North CarolinaAcademy of Small Animal Medicine

N.C.'s First Online Academy of Small Animal Medicine

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Fireworks and Noise Phobias July 3, 2008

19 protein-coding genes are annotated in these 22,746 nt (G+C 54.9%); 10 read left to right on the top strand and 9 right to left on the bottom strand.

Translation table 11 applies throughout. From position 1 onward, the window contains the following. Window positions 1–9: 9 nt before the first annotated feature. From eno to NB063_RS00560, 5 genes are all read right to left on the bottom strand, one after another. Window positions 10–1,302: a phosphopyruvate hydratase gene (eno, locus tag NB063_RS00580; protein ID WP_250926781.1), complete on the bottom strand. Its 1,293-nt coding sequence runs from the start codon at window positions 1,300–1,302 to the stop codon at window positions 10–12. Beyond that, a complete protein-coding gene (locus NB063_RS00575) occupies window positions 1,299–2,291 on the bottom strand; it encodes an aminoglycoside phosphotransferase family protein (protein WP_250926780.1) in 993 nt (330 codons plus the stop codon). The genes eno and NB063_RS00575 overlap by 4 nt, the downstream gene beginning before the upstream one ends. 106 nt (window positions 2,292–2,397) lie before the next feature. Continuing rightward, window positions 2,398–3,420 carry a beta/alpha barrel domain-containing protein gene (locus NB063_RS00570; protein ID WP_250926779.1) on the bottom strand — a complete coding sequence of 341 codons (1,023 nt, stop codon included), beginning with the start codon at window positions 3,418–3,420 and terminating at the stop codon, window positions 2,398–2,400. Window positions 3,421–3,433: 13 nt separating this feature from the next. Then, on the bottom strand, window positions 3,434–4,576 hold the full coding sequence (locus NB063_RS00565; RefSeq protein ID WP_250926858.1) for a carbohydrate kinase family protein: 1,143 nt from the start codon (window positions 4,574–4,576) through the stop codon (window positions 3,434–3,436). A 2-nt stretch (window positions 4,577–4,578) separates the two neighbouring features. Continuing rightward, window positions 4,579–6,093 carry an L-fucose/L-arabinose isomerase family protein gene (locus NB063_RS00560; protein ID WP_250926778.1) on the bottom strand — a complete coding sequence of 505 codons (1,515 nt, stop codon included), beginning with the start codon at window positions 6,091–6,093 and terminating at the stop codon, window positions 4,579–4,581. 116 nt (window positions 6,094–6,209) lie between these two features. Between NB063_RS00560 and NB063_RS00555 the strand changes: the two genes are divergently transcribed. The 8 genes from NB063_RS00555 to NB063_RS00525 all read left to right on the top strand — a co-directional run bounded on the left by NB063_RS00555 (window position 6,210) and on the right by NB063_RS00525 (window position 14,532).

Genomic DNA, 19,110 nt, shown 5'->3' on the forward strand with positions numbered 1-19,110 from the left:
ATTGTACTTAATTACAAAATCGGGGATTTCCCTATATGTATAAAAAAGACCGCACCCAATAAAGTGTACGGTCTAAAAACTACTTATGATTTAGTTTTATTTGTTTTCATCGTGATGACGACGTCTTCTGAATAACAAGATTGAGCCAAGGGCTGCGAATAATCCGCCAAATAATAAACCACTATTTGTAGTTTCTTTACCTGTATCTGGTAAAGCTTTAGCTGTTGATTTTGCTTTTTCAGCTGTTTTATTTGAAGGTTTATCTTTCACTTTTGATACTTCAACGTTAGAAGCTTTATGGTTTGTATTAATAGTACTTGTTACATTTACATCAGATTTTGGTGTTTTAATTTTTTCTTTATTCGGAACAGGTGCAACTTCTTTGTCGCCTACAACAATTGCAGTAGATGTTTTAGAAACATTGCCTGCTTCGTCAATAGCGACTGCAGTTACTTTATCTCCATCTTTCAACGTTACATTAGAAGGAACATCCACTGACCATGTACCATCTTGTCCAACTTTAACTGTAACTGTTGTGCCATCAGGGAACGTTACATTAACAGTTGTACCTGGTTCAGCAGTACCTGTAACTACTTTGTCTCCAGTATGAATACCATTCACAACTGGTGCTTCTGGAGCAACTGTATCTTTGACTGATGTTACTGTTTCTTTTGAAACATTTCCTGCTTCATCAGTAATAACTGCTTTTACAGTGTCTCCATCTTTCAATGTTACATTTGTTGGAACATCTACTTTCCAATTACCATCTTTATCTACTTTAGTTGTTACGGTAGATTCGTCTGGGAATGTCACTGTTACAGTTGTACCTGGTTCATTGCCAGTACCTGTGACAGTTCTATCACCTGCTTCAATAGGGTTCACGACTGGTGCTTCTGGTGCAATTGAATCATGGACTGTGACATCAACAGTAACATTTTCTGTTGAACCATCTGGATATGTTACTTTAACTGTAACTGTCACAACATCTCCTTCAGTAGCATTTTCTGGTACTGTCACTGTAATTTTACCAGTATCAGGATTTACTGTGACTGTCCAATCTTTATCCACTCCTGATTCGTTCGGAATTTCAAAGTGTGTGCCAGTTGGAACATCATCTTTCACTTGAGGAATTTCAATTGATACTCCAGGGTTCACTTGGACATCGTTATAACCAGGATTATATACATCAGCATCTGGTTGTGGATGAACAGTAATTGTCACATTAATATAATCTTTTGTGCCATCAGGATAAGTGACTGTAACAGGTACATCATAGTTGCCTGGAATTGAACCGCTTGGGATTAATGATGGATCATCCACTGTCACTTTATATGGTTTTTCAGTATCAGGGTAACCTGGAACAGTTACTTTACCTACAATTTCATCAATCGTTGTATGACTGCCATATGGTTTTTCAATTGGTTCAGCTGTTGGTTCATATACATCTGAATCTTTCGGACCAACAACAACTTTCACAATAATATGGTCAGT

Everyone loves the fun and festivities of the July 4th celebrations. However, our pets may not have the same appreciation of these patriotic displays. Dogs, cats, horses, and even livestock can react to fireworks in way that could potentially cause injury or even death. The fear of noises and sounds like fireworks and thunderstorms are known as "Noise Phobias". During the upcoming celebrations, keep small pets indoors. A good idea is to keep the pet in an interior room without windows. Turn on the TV or radio to provide some distraction. Never leave pets alone outdoors, even if tethered or in a fenced yard. It is not uncommon for dogs to escape or injure themselves in a frenzied attempt to escape.Many animal shelters report increases of "stray" animal intakes after the 4th of July holiday due to the number of pets running away in an attempt to avoid the noise and excitement. If you are planning on attending a fireworks celebration, leave you pet at home. If you must be outside with you pet, be sure to have the pet constrained on a lead or kept in a carrier. Some pets may become "fearfully aggressive" due to the loud noises. Protect you pets from children who may not realize the consequences of waving sparklers or setting off home fireworks.Be sure that you pet has a current ID tag and/or microchip so that you and your pet can be easily reunited in the case he or she runs off.Your veterinarian may prescribe tranquilizers or mild sedatives for your pets during this time, but these drugs do have limitations and should not be used on a daily basis. Natural methods, such as pheromone therapy or melatonin are also available. Desensitization methods are also an option for many pet owners. By playing a CD that contains noises of thunderstorms, fireworks, and gunshots, many pets can be counter-conditioned and may actually begin to remain calm during these events. Check out for examples of desensitization CDs. Never punish you pet for his fearful behavior, but do no reinforce the behavior by trying to sooth you pet with "It's OK' or similar words. Paying attention to your pet may positively reinforce the fearful behavior. If you believe any of your pets have a noise phobia, talk with your veterinarian and staff about the best ways to keep you pet safe this holiday.

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